How to Use a Paper Thickness Gauge

By Pearl Lewis ; Updated September 15, 2017

Things Needed

  • Micrometer screw gauge
  • Scrap paper
  • Calculator
Paper thickness is measured with a screw micrometer gauge.

Caliper, the thickness of a single sheet of paper, can be accurately measured down to a thousandth of an inch. Thickness measurements with this level of accuracy form an integral part of the paper and printing industry where inventory checks, issuing of quotations, and standard quality control all require accurate paper thickness measurements. The most common gauge used for taking a paper thickness measurement is the mechanical micrometer screw gauge. Correct use of this small gauge will help avoid costly mistakes that inevitably arise from using paper of inappropriate thickness.

Clean the screw micrometer jaws by gently closing the jaws on a piece of scrap paper. Open the jaws and remove the paper. Repeat this cleaning procedure before every measurement to remove any dust, paper fibers or grease particles that may contribute to an inaccurate measurement.

Insert the paper that is to be measured between the jaws of the screw micrometer. Close the jaws. A spring-loaded ratchet produces a clicking sound when the jaws are sufficiently closed to take a measurement. Never tighten the ratchet beyond three clicks.

Vernier scale readings are taken in two stages

Take the first part of a two-part measurement. The first part of the measurement is read from the horizontal scale on the sleeve of the micrometer, where the thimble with the rotating scale crosses the horizontal scale. The digits on the horizontal scale represent 100 thousandths of an inch, the long line markings indicate 50 thousandths of an inch, and the short lines on the horizontal scale mark 25 thousandths of an inch. For example, if the thimble intersects the horizontal scale between the 5 and the 6 on the horizontal scale -- after the first short line that follows the 5 but before the next long line on the horizontal scale -- then the first part of the measurement will be between 0.5250 and 0.5500 inches. Report the first part of the measurement as the lower number of this range, using 4 decimal places after the point: 0.5250 inches.

Take the second part of the two-part measurement from the rotating vernier scale of the micrometer thimble. The digits on the thimble scale are tens of thousandths of an inch, and the short lines are midpoints between the digits. Find where the axis of the horizontal scale intersects the thimble scale, as this is where the measurement is taken. For example, if the horizontal axis intersects the thimble scale between 13 and 14, but before the midpoint line on the thimble scale, then the second part of the measurement will be between 0.0130 and 0.0135 inches. Once this range is established, the last digit or fourth place after the decimal point in the second measurement is estimated depending on the exact position of the thimble. Report the second measurement including your estimation: 0.0134 inches.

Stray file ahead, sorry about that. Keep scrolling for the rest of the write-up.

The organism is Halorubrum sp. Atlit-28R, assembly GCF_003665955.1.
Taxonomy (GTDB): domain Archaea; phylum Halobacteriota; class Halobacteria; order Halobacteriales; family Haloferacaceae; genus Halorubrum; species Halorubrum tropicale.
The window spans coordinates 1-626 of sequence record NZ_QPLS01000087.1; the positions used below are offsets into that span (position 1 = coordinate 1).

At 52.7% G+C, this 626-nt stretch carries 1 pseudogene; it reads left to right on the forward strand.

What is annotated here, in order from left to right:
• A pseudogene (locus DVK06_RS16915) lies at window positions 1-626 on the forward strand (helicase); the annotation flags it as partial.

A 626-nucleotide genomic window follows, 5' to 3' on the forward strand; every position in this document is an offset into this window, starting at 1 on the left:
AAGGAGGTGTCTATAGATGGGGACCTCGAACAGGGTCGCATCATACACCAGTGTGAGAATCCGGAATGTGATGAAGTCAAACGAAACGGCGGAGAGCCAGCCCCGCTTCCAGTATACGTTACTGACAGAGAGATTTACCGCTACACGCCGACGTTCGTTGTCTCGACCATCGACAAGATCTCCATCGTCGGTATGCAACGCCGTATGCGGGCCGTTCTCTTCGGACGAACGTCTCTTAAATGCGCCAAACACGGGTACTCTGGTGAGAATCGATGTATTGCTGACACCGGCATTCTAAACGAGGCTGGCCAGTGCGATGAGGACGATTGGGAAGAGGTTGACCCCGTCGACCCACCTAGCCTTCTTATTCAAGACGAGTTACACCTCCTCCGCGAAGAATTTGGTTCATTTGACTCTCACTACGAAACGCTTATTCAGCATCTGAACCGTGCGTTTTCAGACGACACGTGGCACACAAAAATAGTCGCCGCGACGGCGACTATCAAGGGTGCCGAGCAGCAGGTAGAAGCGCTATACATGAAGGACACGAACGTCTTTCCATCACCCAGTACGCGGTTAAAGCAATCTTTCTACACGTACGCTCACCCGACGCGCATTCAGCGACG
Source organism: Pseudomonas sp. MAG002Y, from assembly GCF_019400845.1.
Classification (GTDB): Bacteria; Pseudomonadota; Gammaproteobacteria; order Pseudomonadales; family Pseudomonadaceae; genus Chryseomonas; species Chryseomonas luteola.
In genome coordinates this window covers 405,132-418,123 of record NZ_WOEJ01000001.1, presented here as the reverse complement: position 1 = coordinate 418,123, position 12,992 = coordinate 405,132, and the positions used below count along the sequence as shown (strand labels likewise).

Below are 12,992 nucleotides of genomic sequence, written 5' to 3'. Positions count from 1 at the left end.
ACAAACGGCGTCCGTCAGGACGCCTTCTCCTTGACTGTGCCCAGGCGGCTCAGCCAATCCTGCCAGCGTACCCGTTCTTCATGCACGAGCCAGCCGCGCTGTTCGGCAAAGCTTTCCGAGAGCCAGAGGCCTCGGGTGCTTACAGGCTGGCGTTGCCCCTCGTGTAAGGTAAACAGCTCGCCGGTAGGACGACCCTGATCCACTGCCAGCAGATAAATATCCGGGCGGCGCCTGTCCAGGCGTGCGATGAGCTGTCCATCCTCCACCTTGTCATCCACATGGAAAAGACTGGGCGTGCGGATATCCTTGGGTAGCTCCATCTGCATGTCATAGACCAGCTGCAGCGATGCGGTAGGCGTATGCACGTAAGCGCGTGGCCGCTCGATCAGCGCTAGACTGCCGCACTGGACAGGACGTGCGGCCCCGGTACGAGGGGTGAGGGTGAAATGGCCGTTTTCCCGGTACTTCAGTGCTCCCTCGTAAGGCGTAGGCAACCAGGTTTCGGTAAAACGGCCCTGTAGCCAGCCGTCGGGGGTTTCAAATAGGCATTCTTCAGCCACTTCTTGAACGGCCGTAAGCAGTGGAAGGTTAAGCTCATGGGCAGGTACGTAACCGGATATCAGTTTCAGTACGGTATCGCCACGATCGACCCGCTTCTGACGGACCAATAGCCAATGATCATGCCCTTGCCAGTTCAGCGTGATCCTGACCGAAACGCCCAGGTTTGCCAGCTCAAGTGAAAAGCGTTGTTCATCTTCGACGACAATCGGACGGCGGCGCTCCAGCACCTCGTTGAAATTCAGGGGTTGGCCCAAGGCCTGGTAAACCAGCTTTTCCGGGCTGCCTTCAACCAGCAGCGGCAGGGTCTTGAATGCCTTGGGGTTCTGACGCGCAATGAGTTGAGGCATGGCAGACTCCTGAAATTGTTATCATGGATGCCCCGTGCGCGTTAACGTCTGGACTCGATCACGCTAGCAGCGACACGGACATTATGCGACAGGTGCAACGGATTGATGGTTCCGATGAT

Add measurements one and two to produce a final thickness measurement. For example: 0.5250 inches + 0.0134 inches = 0.5384 inches. Report the sum of measurement parts one and two as your final measurement.

Repeat this procedure three to five times at various points on the piece of paper. Average the final measurements to find the most representative thickness for the paper.

Tip

A screw micrometer should always be correctly zeroed using the wrench that is supplied with the micrometer prior to taking any measurements. If such a wrench is not available to adjust the zero position of the gauge, first take a reading with the micrometer jaws closed and no paper between the jaws, and subtract this zero reading from the final paper thickness measurement.

About the Author

Pearl Lewis has authored scientific papers for journals such as "Physica Status Solidi," "Materials Science and Engineering" and "Thin Solid Films" since 1994. She also writes an education blog entitled Simple Science in Everyday Life. She holds a doctorate from University of Port Elizabeth.